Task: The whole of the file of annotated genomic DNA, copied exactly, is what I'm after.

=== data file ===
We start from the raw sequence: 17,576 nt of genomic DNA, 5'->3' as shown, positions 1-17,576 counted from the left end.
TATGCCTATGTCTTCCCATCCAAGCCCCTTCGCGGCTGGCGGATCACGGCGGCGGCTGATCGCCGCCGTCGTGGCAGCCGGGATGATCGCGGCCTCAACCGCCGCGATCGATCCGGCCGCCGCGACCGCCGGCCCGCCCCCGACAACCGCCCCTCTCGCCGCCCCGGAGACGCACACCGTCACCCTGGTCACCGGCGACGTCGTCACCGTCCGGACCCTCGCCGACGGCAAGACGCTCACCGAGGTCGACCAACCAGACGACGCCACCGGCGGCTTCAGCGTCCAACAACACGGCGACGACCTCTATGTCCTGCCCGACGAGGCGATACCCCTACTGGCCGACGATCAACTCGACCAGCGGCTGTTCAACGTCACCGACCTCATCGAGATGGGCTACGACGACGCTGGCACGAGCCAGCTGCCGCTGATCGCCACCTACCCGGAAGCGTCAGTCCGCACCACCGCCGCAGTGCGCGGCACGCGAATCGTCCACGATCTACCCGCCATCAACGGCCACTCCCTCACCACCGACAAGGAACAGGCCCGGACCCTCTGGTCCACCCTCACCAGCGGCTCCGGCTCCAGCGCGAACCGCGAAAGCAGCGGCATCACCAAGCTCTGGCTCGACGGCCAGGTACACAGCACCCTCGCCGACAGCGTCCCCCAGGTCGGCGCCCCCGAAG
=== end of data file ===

We start from the raw sequence: 17,576 nt of genomic DNA, 5'->3' as shown, positions 1-17,576 counted from the left end.
TATGCCTATGTCTTCCCATCCAAGCCCCTTCGCGGCTGGCGGATCACGGCGGCGGCTGATCGCCGCCGTCGTGGCAGCCGGGATGATCGCGGCCTCAACCGCCGCGATCGATCCGGCCGCCGCGACCGCCGGCCCGCCCCCGACAACCGCCCCTCTCGCCGCCCCGGAGACGCACACCGTCACCCTGGTCACCGGCGACGTCGTCACCGTCCGGACCCTCGCCGACGGCAAGACGCTCACCGAGGTCGACCAACCAGACGACGCCACCGGCGGCTTCAGCGTCCAACAACACGGCGACGACCTCTATGTCCTGCCCGACGAGGCGATACCCCTACTGGCCGACGATCAACTCGACCAGCGGCTGTTCAACGTCACCGACCTCATCGAGATGGGCTACGACGACGCTGGCACGAGCCAGCTGCCGCTGATCGCCACCTACCCGGAAGCGTCAGTCCGCACCACCGCCGCAGTGCGCGGCACGCGAATCGTCCACGATCTACCCGCCATCAACGGCCACTCCCTCACCACCGACAAGGAACAGGCCCGGACCCTCTGGTCCACCCTCACCAGCGGCTCCGGCTCCAGCGCGAACCGCGAAAGCAGCGGCATCACCAAGCTCTGGCTCGACGGCCAGGTACACAGCACCCTCGCCGACAGCGTCCCCCAGGTCGGCGCCCCCGAAG